“Privilege is least apparent to those who have it.” Clarence Page
This week we will explore the concept of privilege and the cultural changes that have brought about inequalities and movements that have arisen to challenge social stratification.
Often, we do not give much thought the privileges we have in life. For some they are born into a life of wealth and others might have worked hard to build that wealth, but for some this is never an option in the world they live in.
With my work in Human Trafficking, I see a lot of refugees and lower income individuals. To be honest, when I started working with these populations some, I felt were lazy and could do more and other times I just did not see the privileges I had because I was struggling with paying bills or with a job or relationship.
When you start to really evaluate and look at the place some groups are you see things very differently. So how do people work together?
Diversity Consciousness offers numerous strategies for working with teams and building team rapport. Clearly, group dynamics are involved in team building.
This video, from our text, looks at Globalisation.
According to Bucher (2010), diversity can interfere with unity, and groups can often fall short of their goals. Research supports that different perspectives, talents, and experiences make some groups stronger and others weaker. But how exactly do groups form in the first place?
We will move to more a social psychology lens here and discuss group formation. According to Myers (2010), a group consists of two or more people who interact with and influence each other for longer than a few moments. Bucher (2010) states that a team is simply a number of people who are involved in some cooperative effort together.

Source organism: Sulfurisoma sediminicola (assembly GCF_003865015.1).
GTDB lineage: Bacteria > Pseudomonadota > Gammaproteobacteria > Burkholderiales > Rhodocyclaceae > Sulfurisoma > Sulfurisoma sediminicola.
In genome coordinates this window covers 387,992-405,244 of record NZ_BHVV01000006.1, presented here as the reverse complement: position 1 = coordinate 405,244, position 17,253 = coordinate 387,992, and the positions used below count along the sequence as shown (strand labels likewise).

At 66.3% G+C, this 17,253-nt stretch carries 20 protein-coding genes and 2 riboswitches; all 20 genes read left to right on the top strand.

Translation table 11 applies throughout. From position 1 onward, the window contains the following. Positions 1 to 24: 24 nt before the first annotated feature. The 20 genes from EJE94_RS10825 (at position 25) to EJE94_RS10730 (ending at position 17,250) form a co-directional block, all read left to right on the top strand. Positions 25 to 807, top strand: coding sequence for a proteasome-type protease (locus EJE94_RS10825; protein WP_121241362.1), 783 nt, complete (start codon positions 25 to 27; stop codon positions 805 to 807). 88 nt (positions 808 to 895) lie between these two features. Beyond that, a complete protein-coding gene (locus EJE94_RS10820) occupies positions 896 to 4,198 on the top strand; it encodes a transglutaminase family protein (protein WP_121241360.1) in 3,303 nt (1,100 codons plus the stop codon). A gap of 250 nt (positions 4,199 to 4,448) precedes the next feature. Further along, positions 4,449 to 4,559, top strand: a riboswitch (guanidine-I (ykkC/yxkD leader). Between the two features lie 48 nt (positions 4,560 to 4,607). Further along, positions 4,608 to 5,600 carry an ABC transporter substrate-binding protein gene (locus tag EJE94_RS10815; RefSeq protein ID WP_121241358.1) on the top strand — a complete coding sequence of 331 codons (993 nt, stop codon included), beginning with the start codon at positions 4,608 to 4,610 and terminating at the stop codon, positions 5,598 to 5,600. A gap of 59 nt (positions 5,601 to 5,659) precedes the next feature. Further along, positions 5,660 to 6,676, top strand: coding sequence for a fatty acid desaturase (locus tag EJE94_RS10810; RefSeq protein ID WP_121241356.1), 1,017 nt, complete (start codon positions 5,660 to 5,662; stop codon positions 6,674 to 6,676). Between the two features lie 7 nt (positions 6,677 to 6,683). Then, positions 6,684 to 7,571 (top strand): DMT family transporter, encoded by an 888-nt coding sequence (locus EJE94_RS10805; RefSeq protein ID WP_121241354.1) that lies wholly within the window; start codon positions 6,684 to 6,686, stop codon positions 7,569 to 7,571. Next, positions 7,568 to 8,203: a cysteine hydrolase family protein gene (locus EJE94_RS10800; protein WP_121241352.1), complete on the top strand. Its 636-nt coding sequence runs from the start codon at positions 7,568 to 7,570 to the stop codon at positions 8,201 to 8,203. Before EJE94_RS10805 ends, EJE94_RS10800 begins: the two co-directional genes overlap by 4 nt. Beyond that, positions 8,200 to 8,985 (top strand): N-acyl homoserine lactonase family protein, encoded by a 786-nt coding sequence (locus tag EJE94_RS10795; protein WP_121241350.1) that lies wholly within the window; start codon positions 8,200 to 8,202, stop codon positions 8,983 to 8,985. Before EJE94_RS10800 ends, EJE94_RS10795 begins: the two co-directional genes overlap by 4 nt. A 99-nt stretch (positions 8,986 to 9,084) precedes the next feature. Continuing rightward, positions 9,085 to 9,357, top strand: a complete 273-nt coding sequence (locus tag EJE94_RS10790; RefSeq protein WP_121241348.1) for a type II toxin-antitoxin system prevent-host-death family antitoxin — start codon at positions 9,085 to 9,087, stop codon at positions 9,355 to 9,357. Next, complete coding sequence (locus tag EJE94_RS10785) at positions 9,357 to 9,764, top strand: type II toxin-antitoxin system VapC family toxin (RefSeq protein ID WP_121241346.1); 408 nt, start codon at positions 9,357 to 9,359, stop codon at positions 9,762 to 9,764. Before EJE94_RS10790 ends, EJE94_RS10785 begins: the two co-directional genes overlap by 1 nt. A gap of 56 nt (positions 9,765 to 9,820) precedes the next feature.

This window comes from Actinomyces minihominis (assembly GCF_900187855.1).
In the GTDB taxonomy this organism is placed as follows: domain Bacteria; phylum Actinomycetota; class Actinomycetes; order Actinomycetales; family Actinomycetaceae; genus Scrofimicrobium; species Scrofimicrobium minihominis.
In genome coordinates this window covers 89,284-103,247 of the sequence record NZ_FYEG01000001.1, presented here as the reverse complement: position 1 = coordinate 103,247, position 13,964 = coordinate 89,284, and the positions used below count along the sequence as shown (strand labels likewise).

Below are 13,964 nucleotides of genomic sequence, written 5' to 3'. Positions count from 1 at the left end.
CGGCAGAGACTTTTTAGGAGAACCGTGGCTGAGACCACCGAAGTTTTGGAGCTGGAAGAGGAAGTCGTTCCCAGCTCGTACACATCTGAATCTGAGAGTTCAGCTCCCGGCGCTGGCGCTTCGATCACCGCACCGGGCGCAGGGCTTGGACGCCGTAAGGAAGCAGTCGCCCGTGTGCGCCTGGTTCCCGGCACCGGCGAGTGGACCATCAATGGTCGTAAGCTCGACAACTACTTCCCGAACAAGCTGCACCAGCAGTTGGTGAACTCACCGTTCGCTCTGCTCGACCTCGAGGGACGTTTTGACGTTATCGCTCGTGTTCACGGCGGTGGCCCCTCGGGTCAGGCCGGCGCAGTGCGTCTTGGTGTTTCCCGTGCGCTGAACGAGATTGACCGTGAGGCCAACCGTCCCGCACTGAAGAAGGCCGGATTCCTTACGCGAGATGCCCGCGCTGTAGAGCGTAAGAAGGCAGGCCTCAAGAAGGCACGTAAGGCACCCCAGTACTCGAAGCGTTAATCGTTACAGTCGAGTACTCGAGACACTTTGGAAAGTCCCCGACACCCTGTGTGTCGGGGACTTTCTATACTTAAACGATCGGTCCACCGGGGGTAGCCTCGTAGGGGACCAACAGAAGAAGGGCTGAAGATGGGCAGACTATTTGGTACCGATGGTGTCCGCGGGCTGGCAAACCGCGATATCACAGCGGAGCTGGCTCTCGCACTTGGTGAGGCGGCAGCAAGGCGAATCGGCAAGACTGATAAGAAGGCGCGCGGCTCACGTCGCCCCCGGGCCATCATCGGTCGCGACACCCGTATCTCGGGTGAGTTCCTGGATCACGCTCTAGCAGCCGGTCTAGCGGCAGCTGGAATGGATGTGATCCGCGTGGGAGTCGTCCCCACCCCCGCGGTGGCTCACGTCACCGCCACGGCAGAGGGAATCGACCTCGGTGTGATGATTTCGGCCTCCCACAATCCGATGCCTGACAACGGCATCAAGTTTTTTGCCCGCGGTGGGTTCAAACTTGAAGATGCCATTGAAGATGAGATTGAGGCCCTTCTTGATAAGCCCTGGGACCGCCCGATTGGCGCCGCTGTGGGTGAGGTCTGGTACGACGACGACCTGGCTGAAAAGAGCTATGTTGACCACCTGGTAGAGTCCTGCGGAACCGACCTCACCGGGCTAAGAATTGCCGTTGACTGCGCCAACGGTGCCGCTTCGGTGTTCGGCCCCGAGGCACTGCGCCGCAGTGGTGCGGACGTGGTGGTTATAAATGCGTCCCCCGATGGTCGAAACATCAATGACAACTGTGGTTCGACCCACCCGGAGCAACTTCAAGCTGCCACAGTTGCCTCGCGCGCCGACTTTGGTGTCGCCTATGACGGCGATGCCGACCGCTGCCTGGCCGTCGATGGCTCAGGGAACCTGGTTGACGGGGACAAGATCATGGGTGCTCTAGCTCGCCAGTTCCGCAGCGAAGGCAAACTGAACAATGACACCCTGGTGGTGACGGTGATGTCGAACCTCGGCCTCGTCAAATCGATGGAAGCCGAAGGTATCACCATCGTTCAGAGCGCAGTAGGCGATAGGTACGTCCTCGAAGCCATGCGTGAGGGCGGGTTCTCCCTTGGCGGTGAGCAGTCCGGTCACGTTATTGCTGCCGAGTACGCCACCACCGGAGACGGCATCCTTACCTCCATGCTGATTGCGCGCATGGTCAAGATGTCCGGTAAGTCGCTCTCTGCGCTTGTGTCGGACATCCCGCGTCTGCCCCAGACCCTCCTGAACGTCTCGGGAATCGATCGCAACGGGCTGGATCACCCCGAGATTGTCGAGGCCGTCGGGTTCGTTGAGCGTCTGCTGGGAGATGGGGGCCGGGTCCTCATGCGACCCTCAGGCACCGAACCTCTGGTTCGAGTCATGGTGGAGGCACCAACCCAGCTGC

There are all types of groups that we are each a part of in our lives. According to Feenstra (2011), intimacy groups include the group that forms when we are part of a family or group of friends. These are believed to be small, strong, and long lasting. There are also groups that are involved in specific tasks, such as a jury, known as task groups.
Task groups are less likely to last for a long period of time, yet they have a common goal. Gender or ethnicity can also be the basis for a group, and groups formed based on common likes such as sports or food are known as loose associations. Loose associations tend to be shorter in duration with little interaction among members.
In general, people tend to want to work with those who are similar to them (Bucher, 2010). The forming of a group depends on the setting of the group, the type of group, and the stage of development (Tuckman, 1965). There are five stages of group development namely the forming stage, storming stage, norming stage and performing stage.
People become part of the larger group known as citizens of the United States every day. They give up the homeland they came from for the American Dream.
Often women with no personal possessions because there was no money. They cannot work in the country they come from, could attend school or have freedom. Americans will sometimes argue they have to work too much or their school tasks are too much, but do not see the privilege they have to experience these things that not everyone has in life.